The exhibit floor at AES was awash with microphones: elegant classics by Neumann and Microtech Gefell, tiny head-worn models from AudioTechnica, Steampunk-looking creations from Cascade, and lots of unique designs from tiny boutique companies. But the one that really caught my eye was probably the least-expensive mic in the room: the Little Square Mic by Studio Projects. It’s little, it’s square, it comes in fun colors. But there are three more important attributes: convenience, price and sound.
It’s hard to imagine a more versatile mic: it has dual outputs, both XLR and USB, so it can be plugged straight into a computer, or a conventional audio recorder or mixer (or use both USB and XLR at the same time!) Just plug the USB jack into your computer, and the mic can be selected as an input source for your Digital Audio Workstation, or for Skype, or iChat, or most any audio program, no interface required.
It has a yoke that acts as either an adjustable mount for a microphone stand or as a prop for tabletop use. It’s so small and flat that it could slip comfortably into a laptop bag, or even a coat pocket.
Its street price is about $179. Most important: it sounds great. Despite its small profile, it’s a condenser mic with a large-ish 33mm diaphragm, which means it’s very sensitive and produces a detailed, warm sound. It requires phantom power, which can be provided via the USB cable, or the XLR analog cable.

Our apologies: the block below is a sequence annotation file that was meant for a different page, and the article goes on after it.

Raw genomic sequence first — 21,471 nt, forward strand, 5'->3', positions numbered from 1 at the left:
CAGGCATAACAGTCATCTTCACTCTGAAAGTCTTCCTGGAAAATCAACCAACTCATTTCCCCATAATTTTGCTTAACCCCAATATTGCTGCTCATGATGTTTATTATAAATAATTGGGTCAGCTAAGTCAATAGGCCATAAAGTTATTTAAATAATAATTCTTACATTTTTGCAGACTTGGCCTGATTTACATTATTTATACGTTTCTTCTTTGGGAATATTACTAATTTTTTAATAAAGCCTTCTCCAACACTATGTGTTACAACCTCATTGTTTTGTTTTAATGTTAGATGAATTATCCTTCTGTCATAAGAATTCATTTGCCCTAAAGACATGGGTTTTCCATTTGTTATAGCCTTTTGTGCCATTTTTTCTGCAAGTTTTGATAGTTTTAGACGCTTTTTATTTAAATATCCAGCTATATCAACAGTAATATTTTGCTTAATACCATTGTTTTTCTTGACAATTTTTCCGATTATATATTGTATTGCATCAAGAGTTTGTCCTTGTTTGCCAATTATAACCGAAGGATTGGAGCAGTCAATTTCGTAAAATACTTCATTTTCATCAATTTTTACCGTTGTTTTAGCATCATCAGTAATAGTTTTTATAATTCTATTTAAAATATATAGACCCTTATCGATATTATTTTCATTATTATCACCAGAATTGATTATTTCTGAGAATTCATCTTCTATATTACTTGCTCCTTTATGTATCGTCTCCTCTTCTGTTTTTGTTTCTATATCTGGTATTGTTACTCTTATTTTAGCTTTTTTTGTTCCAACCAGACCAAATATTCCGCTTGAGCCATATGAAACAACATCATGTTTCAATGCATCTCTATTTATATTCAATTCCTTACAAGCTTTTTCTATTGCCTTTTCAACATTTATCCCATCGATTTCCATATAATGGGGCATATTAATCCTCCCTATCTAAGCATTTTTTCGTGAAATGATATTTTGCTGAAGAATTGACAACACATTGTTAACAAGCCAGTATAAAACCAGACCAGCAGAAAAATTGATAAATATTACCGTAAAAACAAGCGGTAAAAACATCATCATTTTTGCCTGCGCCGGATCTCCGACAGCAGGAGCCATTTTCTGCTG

We’ve been fans of the Studio Projects B1, a very inexpensive large diaphragm condenser mic, and all of the company’s microphones sound better than their price tags would suggest. The build-quality seems more solid than many similarly priced mics.
We’ve previously been reluctant to recommend USB microphones, just because that single output limits them to only recording straight to a computer. If it’s a good-sounding mic, there may be circumstances where you’d want to plug it into a recorder, or a mixer, and most USB mics do not allow that.
There is one catch: because the mic is so small, the mic jack on the back is a mini-XLR, so you can’t use a conventional mic cable, you have to use an adapter cable. One is provided with the mic, along with a USB cable, but spare mic cables with those connectors are not very common, so plan ahead if you’re moving the mic around and might need an extra.
There are never any concrete rules for the exact right mic for every voice, but the LSM is so handy, it’s hard to imagine that you wouldn’t find a use for it.